778 research outputs found

    Role of ambient air on photoluminescence and electrical conductivity of assembly of ZnO Nanoparticles

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    Effect of ambient gases on photoluminescence (PL) and electrical conductivity of films prepared using ZnO nanoparticles (NPs) have been investigated. It is observed that NPs of size below 20 nm kept inside a chamber exhibit complete reduction in their visible PL when oxygen partial pressure of the surrounding gases is decreased by evacuation. However the visible PL from ZnO NPs is insensitive to other major gases present in the ambient air. The rate of change of PL intensity with pressure is inversely proportional to the ambient air pressure and increases when particle size decreases due to the enhanced surface to volume ratio. On the other hand an assembly of ZnO NPs behaves as a complete insulator in the presence of dry air and its major components like N2, O2 and CO2. Electrical conduction having resistivity ~102 - 103 {\Omega}m is observed in the presence of humid air. The depletion layer formed at the NP surface after acquiring donor electrons of ZnO by the adsorbed oxygen, has been found to control the visible PL and increases the contact potential barrier between the NPs which in turn enhances the resistance of the film.Comment: arXiv admin note: significant text overlap with arXiv:1008.249

    Dupilumab shows long-term safety and efficacy in patients with moderate to severe atopic dermatitis enrolled in a phase 3 open-label extension study

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    BACKGROUND: Significant unmet need exists for long-term treatment of moderate to severe atopic dermatitis (AD). OBJECTIVE: To assess the long-term safety and efficacy of dupilumab in patients with AD. METHODS: This ongoing, multicenter, open-label extension study (NCT01949311) evaluated long-term dupilumab treatment in adults who had previously participated in phase 1 through 3 clinical trials of dupilumab for AD. This analysis examined patients given 300 mg dupilumab weekly for up to 76 weeks at data cutoff (April 2016). Safety was the primary outcome; efficacy was also evaluated. RESULTS: Of 1491 enrolled patients (1042.9 patient-years), 92.9% were receiving treatment at cutoff. The safety profile was consistent with previously reported trials (420.4 adverse events/100 patient-years and 8.5 serious adverse events/100 patient-years), with no new safety signals; common adverse events included nasopharyngitis, conjunctivitis, and injection-site reactions. Sustained improvement was seen up to 76 weeks in all efficacy outcomes, including measures of skin inflammation, pruritus, and quality of life. LIMITATIONS: Lack of control arm, limited number of patients with 76 weeks or longer of treatment (median follow-up, 24 weeks), and patients not receiving the approved dose regimen of 300 mg every 2 weeks. CONCLUSION: The safety and efficacy profile from this study supports the role of dupilumab as continuous long-term treatment for patients with moderate to severe AD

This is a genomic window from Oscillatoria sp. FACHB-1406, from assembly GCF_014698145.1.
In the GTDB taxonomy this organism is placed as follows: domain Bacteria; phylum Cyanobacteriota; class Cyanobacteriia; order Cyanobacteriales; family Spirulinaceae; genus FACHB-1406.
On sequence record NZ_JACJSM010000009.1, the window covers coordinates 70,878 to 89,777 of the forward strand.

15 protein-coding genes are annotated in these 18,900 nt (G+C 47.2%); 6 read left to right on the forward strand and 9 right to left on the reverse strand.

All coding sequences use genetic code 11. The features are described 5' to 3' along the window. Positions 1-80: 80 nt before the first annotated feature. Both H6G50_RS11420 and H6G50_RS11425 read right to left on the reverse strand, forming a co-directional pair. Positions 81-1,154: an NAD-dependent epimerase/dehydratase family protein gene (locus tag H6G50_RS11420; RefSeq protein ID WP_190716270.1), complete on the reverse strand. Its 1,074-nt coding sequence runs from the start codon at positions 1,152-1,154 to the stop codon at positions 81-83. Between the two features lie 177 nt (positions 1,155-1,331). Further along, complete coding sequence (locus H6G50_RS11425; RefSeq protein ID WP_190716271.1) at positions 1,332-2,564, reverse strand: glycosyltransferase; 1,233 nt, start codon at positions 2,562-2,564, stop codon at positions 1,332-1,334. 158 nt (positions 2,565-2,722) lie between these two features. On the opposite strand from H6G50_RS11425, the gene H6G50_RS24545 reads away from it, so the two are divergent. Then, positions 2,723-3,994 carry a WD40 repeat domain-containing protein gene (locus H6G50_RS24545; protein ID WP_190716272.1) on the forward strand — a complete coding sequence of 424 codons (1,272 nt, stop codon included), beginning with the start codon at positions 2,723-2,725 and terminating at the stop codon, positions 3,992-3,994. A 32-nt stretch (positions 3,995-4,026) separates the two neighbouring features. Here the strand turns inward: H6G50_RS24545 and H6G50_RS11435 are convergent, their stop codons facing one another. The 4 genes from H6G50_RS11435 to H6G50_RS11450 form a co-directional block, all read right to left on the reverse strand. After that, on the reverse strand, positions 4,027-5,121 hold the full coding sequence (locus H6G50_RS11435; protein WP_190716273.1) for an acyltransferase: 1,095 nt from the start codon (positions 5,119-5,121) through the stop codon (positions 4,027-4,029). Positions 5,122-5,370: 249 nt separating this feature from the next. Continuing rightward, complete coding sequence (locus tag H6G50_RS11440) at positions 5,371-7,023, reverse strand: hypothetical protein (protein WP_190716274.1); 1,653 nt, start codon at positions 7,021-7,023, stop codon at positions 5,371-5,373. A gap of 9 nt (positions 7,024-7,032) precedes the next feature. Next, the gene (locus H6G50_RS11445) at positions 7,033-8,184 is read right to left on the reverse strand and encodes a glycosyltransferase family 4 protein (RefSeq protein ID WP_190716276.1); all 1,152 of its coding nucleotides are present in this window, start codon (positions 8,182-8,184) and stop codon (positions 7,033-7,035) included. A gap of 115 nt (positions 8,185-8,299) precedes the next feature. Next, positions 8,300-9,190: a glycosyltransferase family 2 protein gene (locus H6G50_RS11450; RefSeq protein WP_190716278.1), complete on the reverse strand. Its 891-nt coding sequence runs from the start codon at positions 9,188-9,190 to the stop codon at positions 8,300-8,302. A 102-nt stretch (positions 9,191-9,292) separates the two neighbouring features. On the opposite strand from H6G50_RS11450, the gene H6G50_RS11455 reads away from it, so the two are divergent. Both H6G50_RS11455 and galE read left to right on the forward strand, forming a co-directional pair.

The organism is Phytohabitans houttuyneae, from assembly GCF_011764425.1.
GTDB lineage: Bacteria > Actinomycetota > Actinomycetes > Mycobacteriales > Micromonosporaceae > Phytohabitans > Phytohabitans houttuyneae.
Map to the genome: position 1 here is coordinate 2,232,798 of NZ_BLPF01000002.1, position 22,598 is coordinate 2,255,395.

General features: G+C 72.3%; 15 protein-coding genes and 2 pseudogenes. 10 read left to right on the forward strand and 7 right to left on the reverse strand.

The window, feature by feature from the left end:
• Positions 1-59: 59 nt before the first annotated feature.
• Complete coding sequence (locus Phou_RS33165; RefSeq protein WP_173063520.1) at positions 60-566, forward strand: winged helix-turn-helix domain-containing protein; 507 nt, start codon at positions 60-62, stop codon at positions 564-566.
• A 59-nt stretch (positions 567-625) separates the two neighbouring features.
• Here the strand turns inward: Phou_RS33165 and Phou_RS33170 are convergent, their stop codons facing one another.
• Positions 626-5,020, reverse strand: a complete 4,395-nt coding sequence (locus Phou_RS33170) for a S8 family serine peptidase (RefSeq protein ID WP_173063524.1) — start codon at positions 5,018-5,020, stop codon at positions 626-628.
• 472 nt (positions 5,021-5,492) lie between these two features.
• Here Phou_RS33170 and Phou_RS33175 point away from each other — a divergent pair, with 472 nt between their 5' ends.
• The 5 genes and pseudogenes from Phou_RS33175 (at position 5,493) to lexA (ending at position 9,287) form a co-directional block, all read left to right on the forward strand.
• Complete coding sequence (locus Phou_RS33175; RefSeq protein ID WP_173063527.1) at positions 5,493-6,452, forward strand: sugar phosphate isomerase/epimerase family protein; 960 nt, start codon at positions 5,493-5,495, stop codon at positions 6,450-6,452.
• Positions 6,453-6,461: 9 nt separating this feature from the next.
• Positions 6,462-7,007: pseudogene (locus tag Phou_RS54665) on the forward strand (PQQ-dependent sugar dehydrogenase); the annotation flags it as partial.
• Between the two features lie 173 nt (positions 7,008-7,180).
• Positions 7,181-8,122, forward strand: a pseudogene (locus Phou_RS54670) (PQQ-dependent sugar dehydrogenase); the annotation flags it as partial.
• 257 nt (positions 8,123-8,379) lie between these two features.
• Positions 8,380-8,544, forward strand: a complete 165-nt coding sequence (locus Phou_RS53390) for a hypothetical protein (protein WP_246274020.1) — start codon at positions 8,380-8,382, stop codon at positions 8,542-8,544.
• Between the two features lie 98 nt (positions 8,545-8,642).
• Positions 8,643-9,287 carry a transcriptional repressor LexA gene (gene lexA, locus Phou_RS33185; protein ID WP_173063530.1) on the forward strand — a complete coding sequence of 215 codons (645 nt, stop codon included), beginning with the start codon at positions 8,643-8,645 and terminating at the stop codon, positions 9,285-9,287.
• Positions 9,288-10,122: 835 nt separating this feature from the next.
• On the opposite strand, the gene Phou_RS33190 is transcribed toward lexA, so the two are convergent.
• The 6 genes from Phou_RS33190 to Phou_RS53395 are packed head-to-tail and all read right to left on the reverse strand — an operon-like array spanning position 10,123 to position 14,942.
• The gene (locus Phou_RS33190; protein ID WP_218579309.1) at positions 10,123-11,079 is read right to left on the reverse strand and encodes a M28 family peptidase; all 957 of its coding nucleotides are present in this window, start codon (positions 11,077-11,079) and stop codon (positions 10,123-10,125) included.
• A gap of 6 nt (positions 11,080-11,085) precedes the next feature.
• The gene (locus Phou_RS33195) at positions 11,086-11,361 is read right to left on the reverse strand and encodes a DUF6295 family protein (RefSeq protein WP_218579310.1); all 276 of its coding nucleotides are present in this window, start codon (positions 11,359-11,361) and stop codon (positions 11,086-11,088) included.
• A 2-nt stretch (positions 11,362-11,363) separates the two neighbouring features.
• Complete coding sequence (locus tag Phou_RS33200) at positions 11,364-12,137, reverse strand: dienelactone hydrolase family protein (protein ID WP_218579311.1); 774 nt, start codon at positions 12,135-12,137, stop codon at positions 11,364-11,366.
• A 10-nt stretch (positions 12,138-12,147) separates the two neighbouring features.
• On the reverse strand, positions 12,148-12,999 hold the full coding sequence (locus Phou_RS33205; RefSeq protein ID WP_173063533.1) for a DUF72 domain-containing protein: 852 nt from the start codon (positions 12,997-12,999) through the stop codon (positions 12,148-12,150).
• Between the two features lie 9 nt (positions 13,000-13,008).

Long term extension of a randomised controlled trial of probiotics using electronic health records